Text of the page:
“It may have been your plan. Never mine. Well, that’s about all of this dinner I can take… Oh, would you look at that,” said Jaron, the smile and gleam returning. “Only one bed. How cozy.”
Terren struggled against sneering in disgust. Princesses ought not to sneer. “One of us might sleep on the chair.”
“It won’t be me,” said Jaron, throwing himself onto the lone bed. “Good fortune to you, trying to get any rest on that chair. You will be much in need of rest, too, for the ride ahead of us on the morrow is a long one.”
“I’ve been thinking…”
“I would advise you to stop that at once.”
Terren disregarded the interruption and continued. “Is it really necessary for us to go to all the bother of finding an Enchantress and begging for her service? Surely, the scandal of you carrying me off and we two abiding the night in the same room would be enough to convince the Queen of Mayers to call off my betrothal to her son.”
“Perhaps, but even so, I would that we continue on. Why leave these things to chance?”
“Because I would like to go home,” Terren said between clenched teeth.
“Tough haggis, baby. Are you coming to bed or are you not?”
“Not if you’re going to be in it.”
Jaron sighed resignedly. “Uncooperative little waif. Very well; you may have the bed, and I will suffer through the night on a hard, uncomfortable chair. Chivalry is not yet dead.”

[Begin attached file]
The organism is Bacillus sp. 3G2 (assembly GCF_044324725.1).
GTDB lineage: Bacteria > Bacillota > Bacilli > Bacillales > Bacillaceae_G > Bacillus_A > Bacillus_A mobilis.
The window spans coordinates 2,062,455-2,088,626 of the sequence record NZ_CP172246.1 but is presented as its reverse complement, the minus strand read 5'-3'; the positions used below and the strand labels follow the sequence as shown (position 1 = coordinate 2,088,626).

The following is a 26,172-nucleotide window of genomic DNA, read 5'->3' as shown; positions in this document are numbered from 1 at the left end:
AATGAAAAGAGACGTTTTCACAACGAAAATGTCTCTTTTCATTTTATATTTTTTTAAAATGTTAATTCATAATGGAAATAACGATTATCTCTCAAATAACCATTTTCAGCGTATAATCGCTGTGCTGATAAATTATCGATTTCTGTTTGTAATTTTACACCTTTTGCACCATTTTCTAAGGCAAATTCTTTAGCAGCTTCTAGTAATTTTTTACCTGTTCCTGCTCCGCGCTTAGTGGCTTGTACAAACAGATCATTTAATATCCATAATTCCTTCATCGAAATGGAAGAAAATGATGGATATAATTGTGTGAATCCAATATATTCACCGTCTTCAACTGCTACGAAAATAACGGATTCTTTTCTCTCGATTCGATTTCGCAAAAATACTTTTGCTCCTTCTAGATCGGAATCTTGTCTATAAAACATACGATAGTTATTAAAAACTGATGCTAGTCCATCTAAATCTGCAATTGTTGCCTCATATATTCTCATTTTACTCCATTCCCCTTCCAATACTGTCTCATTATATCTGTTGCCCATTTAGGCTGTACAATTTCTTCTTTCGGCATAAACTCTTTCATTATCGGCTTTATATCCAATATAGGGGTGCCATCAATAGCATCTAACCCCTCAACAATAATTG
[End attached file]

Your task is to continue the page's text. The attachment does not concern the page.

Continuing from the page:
Terren was just settling into the bed when Jaron asked, in a suspiciously casual manner, “Just wondering, princess – are you a very light sleeper?”
“No…” said Terren guardedly. “Once I find slumber, which I may never do, if you continue to try and carry on a conversation with me, I tend to doze quite heavily. Why do you ask?”
“No reason,” Jaron said, even more casually, and therefore, even more suspiciously. “Goodnight, Terren.”
“Terren?” said Jaron, perhaps a quarter of an hour later. He received no reply. Rising from his chair, he advanced toward the bed and the sleeping princess.
“Terren?” he repeated, a little louder. Still no reply. He poked her a few times, blew on her face, tugged on her arm, slapped her leg, whisper-screamed “FIRE!” and “Hey, is that corset on sale?”… All without any response to show for it.
Cautiously, he sat on the bed. Nothing. He moved closer to her. Still nothing. Slowly… slowly… slowly he crept forward until he was literally on top of her. Even yet, nothing.
Jaron smiled to himself. This princess would sleep through anything. He could do whatever he willed and she would never stir. He could have his devilish way with her and she would utter no protest. He could do anything his baser instincts dictated he do – anything – and nothing would stop him. Nothing.
And yet… something held him back. He hesitated, indecisive, irresolute, uncertain.
He gazed down at the girl underneath him. She was so very beautiful. Even in the dim light, even with the absence of the invention of glasses, Jaron could see she was very, very beautiful. And he wanted her. He wanted her bad. He had wanted her ever since she was a practically-marriageable girl of ten; so about two years, now. And now she was his for the taking.
Jaron hesitated a moment longer… and then he made his choice.
That night, in the dark room of a remote inn, with no one to see him, no one to tell on him, no one to know what shocking thing he was about to do… Prince Jaron returned to his chair, shut his eyes, and wished that the morning would hurry up and come.
<<< End of Part 3 >>>